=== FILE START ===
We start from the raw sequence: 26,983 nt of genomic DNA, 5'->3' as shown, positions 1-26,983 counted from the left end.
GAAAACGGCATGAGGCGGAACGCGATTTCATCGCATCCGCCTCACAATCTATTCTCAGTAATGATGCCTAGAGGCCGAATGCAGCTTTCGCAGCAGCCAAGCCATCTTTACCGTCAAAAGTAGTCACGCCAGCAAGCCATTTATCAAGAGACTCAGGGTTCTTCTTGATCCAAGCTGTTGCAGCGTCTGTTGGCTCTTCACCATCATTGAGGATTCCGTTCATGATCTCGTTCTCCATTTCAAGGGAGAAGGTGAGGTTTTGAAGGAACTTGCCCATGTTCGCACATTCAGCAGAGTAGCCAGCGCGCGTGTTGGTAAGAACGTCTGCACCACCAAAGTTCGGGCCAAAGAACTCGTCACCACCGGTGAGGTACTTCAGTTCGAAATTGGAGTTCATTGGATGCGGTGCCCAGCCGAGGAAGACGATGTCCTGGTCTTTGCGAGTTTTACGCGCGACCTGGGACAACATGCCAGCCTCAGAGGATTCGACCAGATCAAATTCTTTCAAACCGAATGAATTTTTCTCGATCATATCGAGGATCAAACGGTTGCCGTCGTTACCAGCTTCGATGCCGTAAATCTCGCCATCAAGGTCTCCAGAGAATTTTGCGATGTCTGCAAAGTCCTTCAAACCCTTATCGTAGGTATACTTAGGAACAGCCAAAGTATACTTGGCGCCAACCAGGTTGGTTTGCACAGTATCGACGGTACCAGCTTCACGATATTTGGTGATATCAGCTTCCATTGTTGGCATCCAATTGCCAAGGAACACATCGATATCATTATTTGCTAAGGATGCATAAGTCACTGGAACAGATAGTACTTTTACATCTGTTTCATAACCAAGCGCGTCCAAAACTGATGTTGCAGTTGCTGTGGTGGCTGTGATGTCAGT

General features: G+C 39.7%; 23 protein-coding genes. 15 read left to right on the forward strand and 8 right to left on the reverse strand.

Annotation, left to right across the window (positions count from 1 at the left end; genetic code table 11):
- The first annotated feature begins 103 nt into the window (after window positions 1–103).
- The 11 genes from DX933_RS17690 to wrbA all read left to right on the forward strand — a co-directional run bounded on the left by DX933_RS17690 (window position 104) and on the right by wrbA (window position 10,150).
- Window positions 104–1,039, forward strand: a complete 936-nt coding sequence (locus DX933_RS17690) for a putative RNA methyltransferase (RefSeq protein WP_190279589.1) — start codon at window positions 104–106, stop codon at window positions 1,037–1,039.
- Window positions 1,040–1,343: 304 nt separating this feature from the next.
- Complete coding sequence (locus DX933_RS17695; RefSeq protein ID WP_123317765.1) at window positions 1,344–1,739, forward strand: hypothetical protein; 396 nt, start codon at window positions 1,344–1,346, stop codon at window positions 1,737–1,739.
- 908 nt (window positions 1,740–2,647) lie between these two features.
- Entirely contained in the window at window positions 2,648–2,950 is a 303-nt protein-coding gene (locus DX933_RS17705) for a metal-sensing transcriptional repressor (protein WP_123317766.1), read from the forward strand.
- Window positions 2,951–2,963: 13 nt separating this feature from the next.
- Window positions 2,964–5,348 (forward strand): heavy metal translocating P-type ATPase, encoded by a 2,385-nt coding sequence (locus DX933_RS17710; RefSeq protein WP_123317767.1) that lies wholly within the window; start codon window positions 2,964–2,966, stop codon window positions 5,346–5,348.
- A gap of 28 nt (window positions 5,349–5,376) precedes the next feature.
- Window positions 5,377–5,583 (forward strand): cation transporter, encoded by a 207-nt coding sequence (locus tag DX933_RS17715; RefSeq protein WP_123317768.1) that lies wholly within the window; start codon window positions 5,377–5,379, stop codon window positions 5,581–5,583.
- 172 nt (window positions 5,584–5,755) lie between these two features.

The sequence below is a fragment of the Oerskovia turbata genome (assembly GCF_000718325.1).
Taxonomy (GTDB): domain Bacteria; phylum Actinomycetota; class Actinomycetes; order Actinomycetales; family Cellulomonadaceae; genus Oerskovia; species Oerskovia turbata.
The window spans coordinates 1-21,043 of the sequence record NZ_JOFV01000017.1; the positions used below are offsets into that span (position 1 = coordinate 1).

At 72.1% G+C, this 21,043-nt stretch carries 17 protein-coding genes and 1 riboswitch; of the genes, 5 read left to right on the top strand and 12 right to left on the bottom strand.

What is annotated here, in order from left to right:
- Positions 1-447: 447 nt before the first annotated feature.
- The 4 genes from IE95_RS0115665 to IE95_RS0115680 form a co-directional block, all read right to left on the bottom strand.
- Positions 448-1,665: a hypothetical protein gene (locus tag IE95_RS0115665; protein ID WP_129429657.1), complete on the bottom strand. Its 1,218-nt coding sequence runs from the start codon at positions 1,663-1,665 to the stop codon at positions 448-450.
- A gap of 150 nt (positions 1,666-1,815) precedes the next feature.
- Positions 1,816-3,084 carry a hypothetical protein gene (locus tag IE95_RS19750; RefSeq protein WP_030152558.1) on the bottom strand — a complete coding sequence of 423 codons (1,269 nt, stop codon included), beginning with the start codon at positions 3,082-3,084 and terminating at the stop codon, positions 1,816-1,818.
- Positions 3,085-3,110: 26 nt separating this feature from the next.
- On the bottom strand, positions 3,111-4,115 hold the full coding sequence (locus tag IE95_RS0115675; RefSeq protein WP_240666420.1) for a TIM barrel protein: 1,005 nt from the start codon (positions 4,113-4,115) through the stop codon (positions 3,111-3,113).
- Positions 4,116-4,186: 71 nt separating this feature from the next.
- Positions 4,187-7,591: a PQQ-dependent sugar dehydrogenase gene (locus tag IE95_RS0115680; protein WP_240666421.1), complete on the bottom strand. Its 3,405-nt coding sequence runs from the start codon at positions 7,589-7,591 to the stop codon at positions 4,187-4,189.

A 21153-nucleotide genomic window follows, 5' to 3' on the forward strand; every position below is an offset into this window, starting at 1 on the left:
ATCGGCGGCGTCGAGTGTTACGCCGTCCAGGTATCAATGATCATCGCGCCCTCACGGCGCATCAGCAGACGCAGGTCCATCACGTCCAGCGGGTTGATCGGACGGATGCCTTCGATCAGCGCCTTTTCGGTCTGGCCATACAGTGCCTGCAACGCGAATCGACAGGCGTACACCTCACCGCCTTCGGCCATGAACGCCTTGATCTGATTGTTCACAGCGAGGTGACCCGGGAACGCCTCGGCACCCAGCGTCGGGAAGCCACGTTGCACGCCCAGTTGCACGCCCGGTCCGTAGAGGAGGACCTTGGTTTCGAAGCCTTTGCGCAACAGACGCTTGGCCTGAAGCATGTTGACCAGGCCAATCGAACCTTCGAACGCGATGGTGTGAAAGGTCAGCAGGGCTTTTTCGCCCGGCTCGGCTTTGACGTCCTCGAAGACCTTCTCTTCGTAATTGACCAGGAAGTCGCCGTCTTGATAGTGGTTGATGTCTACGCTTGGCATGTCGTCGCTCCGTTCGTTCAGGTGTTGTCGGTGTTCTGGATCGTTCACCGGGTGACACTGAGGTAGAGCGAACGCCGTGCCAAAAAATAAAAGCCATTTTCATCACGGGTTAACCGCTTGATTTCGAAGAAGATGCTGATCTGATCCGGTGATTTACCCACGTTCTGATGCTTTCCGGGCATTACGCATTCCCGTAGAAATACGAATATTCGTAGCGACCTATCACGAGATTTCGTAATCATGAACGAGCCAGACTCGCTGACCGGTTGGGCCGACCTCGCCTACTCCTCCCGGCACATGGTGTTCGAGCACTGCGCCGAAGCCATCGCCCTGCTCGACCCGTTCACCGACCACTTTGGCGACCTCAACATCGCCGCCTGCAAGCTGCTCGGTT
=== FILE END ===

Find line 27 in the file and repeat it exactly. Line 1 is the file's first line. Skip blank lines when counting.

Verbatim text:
- Positions 3,085-3,110: 26 nt separating this feature from the next.